Ken Cross, SLH’s HR manager says: “The most effective recruiting and retention tool is an open-door environment that allows all employees to share their ideas and concerns to promote the growth of the employee and company together. This includes regular, scheduled company and owner-operator driver council meetings with senior management.”
7. Get everyone involved.
When Eric Carusi was promoted to general manager at TransPro Freight Systems, he had 84 drivers, and the first thing he did was hold 84, one-on-one, face-to- face meetings.
TransPro’s drivers say they’re treated with respect. “People call me by name in the office, not ask for me by my truck number,” one respondent said.
8. Bend, more.
J&R Hall, based in tiny Ayr,-ON., has terminals in Vancouver, Calgary, Edmonton, Alberta and Winnipeg. The terminals deliver “all the comforts of home” or at least as much as is feasible, to staff. They serve as a “switching point for drivers from every direction so they can maximize their hours on the road while creating more home-time.”
“Accommodating time-off requests promotes long-term loyalty,” says Lynn D’Aguilar, VP of J&R Hall. “We have some long-term drivers who like to take January and February off and go to Florida, and we do our best to accommodate their requests because we know the kind of hard work and dedication they provide us the other 10 months of the year.”
9. Foster family values.
Kindersley Transport Ltd. may be huge and the largest of nine divisions of Siemens Transportation Group, but the company hasn’t lost contact with its roots. The company was founded in 1962 by Erwen Siemens, starting with a single truck and seven employees. The company’s head office is still in Saskatoon, staying close to its prairie roots and among other things, Kindersley employees told Trucking HR Canada:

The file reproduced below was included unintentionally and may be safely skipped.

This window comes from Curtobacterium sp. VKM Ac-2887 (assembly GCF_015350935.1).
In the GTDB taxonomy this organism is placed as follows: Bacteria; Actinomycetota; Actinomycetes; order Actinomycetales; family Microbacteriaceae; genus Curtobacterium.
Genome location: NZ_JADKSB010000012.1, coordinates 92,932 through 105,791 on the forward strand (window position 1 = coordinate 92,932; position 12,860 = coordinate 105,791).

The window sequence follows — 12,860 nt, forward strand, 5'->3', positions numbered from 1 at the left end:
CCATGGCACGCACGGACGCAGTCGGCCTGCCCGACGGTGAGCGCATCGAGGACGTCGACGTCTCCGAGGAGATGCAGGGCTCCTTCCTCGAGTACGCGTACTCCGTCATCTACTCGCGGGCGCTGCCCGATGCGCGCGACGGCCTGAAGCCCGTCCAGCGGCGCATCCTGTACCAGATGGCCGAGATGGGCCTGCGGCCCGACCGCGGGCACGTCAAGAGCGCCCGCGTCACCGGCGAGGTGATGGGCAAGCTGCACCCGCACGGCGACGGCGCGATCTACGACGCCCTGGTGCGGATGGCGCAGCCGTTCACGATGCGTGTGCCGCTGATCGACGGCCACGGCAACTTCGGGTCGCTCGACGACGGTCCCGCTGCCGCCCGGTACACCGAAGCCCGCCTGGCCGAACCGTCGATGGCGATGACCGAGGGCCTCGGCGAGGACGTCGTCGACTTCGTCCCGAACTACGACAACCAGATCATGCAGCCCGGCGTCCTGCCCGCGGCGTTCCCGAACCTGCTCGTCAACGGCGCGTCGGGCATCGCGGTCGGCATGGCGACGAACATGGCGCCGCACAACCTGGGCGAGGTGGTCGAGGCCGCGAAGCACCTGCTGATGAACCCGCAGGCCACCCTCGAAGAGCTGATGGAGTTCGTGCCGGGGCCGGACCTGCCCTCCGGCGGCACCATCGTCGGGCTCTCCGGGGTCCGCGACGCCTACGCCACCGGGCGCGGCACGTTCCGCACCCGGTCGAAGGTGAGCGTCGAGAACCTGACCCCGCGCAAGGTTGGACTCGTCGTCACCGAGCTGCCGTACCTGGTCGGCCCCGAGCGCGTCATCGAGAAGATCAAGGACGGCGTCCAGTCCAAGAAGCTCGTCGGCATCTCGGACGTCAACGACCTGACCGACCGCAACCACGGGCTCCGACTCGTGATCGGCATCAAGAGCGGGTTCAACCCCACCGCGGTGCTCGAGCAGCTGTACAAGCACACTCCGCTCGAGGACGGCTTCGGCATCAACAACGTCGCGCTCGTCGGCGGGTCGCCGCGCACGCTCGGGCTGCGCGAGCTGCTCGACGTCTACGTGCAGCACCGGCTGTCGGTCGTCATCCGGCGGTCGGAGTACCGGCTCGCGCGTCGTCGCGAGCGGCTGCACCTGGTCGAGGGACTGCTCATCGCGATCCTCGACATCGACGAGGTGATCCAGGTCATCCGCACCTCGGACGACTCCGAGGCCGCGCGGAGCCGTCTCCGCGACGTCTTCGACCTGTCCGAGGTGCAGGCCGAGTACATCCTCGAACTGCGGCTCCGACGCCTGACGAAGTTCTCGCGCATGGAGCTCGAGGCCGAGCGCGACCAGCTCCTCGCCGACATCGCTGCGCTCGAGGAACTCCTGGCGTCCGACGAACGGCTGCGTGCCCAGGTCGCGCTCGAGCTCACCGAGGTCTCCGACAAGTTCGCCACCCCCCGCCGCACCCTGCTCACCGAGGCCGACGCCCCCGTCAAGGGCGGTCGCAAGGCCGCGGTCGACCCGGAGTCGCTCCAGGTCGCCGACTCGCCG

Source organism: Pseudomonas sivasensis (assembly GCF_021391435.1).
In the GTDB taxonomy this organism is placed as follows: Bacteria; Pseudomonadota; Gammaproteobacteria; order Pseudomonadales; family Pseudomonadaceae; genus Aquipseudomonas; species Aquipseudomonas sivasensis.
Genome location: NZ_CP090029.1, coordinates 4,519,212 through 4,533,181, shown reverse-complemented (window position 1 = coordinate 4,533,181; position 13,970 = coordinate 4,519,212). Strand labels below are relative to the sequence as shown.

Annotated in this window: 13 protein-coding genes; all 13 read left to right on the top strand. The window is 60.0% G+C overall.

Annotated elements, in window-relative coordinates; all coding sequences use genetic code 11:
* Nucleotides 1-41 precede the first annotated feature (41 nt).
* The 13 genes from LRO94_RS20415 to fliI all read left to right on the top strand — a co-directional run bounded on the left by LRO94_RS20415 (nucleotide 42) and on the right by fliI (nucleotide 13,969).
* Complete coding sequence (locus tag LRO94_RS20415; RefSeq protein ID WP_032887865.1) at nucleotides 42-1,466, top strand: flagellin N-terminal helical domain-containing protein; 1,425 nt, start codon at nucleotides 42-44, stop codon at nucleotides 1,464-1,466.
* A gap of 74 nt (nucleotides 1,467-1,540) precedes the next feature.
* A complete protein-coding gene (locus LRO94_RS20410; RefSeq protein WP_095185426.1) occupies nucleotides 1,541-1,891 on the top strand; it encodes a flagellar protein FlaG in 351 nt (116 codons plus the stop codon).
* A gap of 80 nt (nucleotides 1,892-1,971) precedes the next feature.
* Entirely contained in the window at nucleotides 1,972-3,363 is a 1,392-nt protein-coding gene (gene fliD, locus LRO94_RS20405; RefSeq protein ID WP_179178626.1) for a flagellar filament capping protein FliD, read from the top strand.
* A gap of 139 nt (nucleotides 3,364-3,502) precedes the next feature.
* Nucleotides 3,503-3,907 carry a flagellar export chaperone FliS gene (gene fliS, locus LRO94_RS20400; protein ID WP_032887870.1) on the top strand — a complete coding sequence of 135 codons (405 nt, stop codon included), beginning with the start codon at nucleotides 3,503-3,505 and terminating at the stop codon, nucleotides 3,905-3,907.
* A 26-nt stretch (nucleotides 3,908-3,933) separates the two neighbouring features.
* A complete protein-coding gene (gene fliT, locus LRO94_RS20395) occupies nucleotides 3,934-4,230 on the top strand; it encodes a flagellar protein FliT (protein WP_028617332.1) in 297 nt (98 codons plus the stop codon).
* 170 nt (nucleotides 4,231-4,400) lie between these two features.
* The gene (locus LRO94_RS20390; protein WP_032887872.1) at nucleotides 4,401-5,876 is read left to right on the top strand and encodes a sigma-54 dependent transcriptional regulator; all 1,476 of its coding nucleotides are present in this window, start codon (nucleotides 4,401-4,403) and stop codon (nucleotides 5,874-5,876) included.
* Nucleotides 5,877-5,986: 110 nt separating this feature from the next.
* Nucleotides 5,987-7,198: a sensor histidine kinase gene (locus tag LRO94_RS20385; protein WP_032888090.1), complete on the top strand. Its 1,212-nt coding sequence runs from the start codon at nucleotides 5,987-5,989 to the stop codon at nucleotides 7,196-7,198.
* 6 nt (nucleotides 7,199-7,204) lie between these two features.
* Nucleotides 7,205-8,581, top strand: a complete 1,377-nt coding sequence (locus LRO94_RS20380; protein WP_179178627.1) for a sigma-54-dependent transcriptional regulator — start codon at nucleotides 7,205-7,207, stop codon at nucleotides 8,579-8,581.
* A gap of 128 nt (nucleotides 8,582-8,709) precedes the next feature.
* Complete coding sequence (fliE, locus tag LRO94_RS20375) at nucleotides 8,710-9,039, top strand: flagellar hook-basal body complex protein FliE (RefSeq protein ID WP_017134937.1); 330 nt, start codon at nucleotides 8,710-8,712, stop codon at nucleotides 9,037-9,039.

“[It’s a] family-owned company that takes pride and understands family does come first. Very goal and target minded.”
“Safety programs and the completion of such are linked to bonuses. These are offered online and on-site and range from manual handling to winter driving chaining… a great degree of flexibility for [drivers] wanting to be out longer or at home on a specific date.”
“I have been in this business for 20 years and I’ve never been happier at a company. These people really seem to try hard to accommodate drivers and treat them with respect.”
Kindersley’s Going Global program has successfully recruited from 28 countries and there’s coaching and mentorship opportunities for drivers. In fact, there’s onboarding and orientation for all staff, drivers included. There’s also reimbursement for training and education and a training fair. Plus, the Going Global program was not designed solely to fill drivers’ seats and hire mechanics but also to retain them through settlement efforts and by providing staff and their families assistance to become permanent residents.
10. Spare the rod.
The people running Logikor Inc., believe discipline and documentation are not as effective at correcting behavior as training, education and employee development.
“We strive to provide the environment, equipment and schedules that permit our team to meet our expectations and demands. We strive to communicate clearly and intentionally our expectations and we strive to listen and respond to our team members’ expectations and needs,” says Rick Morgan, quality and compliance manager.
“Do your staff recommend friends apply to your company? If not, then find out why, and plan a path to address the issues,” Morgan says.